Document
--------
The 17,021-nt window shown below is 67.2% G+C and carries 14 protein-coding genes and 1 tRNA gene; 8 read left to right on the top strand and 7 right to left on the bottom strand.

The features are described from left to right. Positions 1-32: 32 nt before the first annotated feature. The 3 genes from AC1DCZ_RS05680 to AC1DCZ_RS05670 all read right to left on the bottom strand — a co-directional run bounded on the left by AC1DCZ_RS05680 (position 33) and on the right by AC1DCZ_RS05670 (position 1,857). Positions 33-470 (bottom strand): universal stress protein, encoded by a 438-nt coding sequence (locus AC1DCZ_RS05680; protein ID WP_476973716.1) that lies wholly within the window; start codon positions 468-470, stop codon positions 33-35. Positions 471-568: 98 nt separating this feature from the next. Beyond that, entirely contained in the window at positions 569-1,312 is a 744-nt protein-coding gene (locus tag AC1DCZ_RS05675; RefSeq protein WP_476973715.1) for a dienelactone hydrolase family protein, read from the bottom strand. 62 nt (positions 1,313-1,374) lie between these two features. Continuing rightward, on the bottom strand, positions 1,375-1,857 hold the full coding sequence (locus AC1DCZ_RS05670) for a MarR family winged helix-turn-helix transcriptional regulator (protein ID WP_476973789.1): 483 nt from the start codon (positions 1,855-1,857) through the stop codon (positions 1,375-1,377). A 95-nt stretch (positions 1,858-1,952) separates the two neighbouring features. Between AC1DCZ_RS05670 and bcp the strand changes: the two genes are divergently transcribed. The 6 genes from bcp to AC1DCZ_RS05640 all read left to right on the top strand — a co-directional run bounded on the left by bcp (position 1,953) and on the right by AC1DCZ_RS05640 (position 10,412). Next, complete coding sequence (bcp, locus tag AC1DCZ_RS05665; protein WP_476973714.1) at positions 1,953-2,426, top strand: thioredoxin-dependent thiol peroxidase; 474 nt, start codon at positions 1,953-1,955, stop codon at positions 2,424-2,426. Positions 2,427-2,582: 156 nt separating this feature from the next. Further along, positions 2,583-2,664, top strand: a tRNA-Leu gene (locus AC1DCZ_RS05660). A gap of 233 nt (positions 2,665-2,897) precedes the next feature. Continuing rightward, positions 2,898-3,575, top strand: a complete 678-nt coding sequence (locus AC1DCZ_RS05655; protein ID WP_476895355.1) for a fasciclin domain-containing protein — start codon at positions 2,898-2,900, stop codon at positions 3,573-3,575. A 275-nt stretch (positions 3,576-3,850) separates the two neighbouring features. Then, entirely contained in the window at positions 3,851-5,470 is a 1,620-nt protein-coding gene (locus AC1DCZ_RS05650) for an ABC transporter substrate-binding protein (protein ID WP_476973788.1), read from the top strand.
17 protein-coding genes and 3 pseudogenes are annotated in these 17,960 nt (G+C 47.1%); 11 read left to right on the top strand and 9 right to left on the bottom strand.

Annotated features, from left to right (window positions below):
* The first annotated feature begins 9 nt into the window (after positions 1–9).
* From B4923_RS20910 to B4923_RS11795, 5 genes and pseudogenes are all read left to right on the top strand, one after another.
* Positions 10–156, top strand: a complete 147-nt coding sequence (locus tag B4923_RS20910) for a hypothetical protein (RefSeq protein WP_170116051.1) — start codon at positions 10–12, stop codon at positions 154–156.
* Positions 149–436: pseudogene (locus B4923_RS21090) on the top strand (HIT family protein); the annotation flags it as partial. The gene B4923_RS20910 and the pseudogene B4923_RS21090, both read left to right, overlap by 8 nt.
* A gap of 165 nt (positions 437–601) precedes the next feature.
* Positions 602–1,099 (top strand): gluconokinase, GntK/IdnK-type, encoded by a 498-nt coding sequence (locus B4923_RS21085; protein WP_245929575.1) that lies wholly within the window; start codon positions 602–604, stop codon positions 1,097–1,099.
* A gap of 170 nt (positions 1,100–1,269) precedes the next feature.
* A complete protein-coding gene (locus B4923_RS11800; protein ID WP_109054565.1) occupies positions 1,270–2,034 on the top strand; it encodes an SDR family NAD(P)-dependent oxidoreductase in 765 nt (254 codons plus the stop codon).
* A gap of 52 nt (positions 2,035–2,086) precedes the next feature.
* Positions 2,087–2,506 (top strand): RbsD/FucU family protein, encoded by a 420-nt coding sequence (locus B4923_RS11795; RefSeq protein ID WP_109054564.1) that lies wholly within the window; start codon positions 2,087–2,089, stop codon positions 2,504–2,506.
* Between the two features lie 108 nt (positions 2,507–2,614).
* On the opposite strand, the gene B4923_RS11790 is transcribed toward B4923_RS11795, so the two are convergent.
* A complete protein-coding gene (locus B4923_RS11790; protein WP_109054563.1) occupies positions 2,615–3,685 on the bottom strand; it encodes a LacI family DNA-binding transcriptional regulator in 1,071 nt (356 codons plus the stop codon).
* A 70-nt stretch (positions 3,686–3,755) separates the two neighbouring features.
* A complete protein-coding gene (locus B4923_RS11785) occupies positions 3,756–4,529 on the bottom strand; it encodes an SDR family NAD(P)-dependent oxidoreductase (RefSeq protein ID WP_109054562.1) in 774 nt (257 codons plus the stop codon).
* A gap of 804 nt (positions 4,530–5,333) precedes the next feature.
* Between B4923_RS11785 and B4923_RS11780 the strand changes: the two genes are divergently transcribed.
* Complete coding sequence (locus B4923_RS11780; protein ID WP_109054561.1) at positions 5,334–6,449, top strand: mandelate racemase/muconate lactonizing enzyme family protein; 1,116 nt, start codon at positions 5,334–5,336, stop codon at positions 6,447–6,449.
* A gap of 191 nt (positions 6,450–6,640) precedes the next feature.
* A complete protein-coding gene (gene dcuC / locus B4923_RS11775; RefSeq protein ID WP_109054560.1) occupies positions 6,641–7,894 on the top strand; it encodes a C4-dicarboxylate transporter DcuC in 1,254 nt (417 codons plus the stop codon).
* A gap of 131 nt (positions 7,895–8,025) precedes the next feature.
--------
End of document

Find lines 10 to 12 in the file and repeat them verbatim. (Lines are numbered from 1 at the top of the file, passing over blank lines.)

* Positions 602–1,099 (top strand): gluconokinase, GntK/IdnK-type, encoded by a 498-nt coding sequence (locus B4923_RS21085; protein WP_245929575.1) that lies wholly within the window; start codon positions 602–604, stop codon positions 1,097–1,099.
* A gap of 170 nt (positions 1,100–1,269) precedes the next feature.
* A complete protein-coding gene (locus B4923_RS11800; protein ID WP_109054565.1) occupies positions 1,270–2,034 on the top strand; it encodes an SDR family NAD(P)-dependent oxidoreductase in 765 nt (254 codons plus the stop codon).